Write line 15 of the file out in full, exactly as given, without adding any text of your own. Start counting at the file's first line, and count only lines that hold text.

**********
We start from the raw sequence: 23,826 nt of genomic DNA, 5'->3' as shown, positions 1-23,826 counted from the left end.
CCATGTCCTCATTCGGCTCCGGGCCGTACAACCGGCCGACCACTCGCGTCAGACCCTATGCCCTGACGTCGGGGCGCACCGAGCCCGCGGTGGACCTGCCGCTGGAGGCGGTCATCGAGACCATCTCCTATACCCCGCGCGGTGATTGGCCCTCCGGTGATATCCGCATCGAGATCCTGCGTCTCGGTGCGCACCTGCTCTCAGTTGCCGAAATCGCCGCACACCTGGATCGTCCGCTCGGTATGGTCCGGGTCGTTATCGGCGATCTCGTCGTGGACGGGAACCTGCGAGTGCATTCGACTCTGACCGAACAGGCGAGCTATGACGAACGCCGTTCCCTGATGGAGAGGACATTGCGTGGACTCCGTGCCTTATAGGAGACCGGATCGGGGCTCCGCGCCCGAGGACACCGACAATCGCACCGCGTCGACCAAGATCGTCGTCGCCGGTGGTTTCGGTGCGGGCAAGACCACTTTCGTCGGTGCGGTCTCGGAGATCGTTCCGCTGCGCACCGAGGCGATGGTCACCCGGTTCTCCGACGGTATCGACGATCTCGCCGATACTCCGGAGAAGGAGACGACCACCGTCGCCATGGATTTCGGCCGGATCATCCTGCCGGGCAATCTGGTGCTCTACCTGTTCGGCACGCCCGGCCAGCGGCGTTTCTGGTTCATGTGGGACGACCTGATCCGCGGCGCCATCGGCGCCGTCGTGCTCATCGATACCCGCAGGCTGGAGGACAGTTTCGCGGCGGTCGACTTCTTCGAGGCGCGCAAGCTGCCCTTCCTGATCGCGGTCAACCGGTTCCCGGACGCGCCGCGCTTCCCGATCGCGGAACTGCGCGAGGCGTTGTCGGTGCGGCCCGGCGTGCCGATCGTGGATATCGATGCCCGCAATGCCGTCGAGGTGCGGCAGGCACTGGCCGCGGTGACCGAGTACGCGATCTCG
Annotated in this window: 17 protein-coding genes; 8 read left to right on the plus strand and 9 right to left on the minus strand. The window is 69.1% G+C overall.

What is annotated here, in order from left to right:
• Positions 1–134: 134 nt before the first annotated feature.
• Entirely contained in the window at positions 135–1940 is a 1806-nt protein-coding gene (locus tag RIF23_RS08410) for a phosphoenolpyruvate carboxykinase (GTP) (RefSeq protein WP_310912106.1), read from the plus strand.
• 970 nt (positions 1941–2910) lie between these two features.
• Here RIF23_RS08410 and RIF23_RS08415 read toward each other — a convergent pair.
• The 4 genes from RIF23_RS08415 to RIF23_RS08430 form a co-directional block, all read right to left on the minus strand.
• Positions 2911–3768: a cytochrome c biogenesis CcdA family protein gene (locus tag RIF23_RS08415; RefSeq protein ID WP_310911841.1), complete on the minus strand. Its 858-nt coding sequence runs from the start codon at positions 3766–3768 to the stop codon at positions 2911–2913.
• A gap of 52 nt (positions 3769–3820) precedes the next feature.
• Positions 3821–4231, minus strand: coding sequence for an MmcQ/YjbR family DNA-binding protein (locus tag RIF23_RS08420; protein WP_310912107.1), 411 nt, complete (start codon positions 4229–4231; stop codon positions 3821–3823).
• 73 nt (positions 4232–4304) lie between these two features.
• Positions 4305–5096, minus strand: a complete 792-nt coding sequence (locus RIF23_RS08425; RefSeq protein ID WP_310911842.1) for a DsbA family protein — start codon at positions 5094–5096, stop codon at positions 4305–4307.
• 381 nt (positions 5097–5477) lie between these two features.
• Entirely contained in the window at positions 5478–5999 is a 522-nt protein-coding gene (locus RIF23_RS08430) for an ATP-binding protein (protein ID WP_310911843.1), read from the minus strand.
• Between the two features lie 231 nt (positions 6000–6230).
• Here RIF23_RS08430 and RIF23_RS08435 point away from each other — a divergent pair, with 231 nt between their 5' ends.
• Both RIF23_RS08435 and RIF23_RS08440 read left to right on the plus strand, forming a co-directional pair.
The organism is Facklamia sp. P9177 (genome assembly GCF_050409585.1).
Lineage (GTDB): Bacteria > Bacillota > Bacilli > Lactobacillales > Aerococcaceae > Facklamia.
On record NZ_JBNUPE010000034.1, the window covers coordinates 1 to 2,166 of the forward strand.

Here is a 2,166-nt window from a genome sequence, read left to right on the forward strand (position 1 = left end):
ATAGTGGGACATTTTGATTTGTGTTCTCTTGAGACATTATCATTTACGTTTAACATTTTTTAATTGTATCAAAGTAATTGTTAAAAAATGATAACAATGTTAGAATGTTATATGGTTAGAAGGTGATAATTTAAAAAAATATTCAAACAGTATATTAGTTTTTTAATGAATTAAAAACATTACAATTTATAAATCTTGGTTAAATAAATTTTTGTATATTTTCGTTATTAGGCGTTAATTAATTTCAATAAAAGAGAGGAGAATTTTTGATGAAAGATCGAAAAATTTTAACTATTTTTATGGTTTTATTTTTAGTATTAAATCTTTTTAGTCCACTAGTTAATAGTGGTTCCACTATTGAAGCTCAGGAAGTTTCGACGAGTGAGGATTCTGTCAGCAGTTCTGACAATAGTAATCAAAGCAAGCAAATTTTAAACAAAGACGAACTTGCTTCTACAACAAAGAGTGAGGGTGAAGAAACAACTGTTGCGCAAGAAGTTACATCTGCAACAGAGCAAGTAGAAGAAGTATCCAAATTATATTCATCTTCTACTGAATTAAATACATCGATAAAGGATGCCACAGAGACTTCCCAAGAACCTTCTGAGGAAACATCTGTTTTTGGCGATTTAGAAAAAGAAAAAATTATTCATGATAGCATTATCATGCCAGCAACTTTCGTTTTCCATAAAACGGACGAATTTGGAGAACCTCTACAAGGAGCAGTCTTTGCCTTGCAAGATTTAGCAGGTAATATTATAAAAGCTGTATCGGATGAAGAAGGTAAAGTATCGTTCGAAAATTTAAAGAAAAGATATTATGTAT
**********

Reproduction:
• 381 nt (positions 5097–5477) lie between these two features.